Disney revamped Old Yeller – but tread carefully with your brand revamp

If you’ve been in business for a while, chances are that you’ve considered revamping your brand at some point. Perhaps you’ve changed your positioning, your target market or even your identity. It makes sense to revisit your marketing plan and brand strategy on an ongoing basis.  When you look at repackaging your identity or products, make sure you’re going to be able to pull it off. The importance of this really stood out for me when I saw the following book on the shelf at my kids’ school.

 

Old Yeller. This was a staple of the Disney movie rotation on Sunday nights when I was growing up. And I later read the book in school. But it was a novel, not a picture book, and it certainly was not meant for first graders.

So, seeing this book set out in the after-school care’s first grade room, I was a little surprised. (It turns out that the book was left behind by someone else.) I opened it up to see how on earth the tragic Old Yeller story would unfold as a picture book. Here’s the last page.

“He knew he was here to stay.”


Well, if you haven’t read Old Yeller or seen the movie and you think you might, I urge you to watch the very sweet opening from the 1957 movie and then skip past the spoiler alert that I’ve marked below, perhaps shielding your eyes.

**SPOILER ALERT**

A 1956 Newberry award-winning novel by Fred Gipson and then a 1957 Disney movie, Old Yeller’s a tale about a little boy who adopts a scraggly dog. The boy’s older brother tries to dissuade him. But the dog eventually saves the family several times, while the father is off on a cattle drive, and the older brother, Travis, becomes attached to the old, yellow-furred dog. Unfortunately, a rabid wolf attacks poor Old Yeller. Knowing the risk to the family, the boys’ mother decides the dog must be killed to prevent further tragedy. Travis, knowing it is truly his dog now and taking on his own emerging role as a man, insists on shooting the dog himself. (The novel is a little bit different, but Travis shoots the dog when it looks like his younger brother is about to be attacked by rabid Yeller.) And there emerges one of the most tragic tales in children’s literature or Disney films. (I just realized this is one of the only Disney movies with a living mother, by the way.) The story manages to recover from that low point after Travis adopts a puppy sired by Old Yeller – Young Yeller helps him get over the tragedy.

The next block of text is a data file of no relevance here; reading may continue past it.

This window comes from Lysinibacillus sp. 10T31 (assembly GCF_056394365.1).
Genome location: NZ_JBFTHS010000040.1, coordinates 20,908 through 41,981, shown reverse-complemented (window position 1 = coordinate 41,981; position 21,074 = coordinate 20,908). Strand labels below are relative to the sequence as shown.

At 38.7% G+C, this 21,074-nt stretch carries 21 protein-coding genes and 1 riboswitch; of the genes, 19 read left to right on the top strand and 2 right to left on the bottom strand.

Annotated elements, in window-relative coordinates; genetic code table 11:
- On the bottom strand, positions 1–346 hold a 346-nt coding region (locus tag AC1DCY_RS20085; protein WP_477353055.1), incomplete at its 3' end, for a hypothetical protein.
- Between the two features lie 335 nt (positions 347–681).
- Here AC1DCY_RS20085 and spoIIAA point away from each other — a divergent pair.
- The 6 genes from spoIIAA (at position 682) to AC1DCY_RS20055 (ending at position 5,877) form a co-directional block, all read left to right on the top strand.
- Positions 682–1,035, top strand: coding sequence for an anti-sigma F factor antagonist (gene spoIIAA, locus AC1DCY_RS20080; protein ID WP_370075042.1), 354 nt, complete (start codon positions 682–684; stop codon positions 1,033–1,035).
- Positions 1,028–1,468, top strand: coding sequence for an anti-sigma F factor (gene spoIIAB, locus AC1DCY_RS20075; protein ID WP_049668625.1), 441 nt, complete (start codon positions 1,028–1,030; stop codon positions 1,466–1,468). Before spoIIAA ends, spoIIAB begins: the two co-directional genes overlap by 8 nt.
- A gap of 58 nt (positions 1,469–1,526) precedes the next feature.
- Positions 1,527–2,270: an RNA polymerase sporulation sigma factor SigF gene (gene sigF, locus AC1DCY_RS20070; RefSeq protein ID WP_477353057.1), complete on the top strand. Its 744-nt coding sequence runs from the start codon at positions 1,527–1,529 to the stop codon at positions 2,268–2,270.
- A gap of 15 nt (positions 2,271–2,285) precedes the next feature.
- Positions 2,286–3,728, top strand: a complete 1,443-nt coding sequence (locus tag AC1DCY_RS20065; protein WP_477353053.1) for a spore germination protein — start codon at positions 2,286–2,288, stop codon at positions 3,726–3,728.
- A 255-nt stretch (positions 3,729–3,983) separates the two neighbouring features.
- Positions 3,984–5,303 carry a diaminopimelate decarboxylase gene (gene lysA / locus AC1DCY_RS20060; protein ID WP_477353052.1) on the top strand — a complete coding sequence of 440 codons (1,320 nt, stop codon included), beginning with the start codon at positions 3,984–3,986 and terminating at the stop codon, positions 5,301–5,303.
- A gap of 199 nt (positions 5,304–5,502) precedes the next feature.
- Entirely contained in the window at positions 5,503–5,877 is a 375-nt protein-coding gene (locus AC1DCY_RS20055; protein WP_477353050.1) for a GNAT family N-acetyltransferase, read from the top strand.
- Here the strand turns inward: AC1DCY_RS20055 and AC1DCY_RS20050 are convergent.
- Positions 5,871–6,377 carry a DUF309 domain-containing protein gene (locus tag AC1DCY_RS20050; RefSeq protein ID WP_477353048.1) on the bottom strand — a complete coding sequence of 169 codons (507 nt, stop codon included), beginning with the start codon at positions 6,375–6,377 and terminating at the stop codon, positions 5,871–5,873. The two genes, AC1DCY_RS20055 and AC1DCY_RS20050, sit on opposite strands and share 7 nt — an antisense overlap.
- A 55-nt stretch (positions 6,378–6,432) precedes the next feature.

So, as you might tell from that summary, the Disney picture book seriously leads the reader astray. “He knew he was here to stay.” I’m serious. That’s how the picture book ends. Yes, the repackaging of a tragic story ends on a completely different note – with a happy dog who knows he’ll be here forever.

Now, don’t get me wrong, I am not in the habit of traumatizing young children. So I’m not saying that we should tell a bunch of six-year-old kids that a teenage boy has to shoot his beloved dog (as well as the family cow and the rabid wolf).

**END SPOILERS**

But I do wonder about repackaging such a tragic tale as a warm-hearted picture book. Kids probably don’t know the story and will be happy to read a book about a lovely Golden Retriever with heroic categories. But I would think their parents, grandparents and librarians are the ones buying the book. Would you think to buy Old Yeller for a young child? Well, I suspect the power of the Disney brand and marketing machine helped to spark sales, but I am not sure any other company could pull this off.

If you are about to embark on a revamp of your own brand, product or services, take a good hard look at what you can actually achieve. If you’ve got the resources, brand power and identity of the Disney marketing machine, you may well be able to turn a real “dog” into a star or cash cow, with just the right plan and implementation. Yeah, I know. I couldn’t help but reference the BCG growth matrix. I swear I’m going to include Old Yeller in all my marketing lectures about BCG’s growth matrix from this day foreward.

For most of us, though, it’s a far easier sell to make changes that align with our core competencies and market. It’s hard to move the position of a low-end product so that you attract high end buyers, for example. It’s much easier to make small moves, unless you’ve got deep pockets, incredible resources and perhaps celebrity endorsements and amazing case studies.

Whatever the case, make thoughtful decisions about your marketing relaunch. Every dog has its day.

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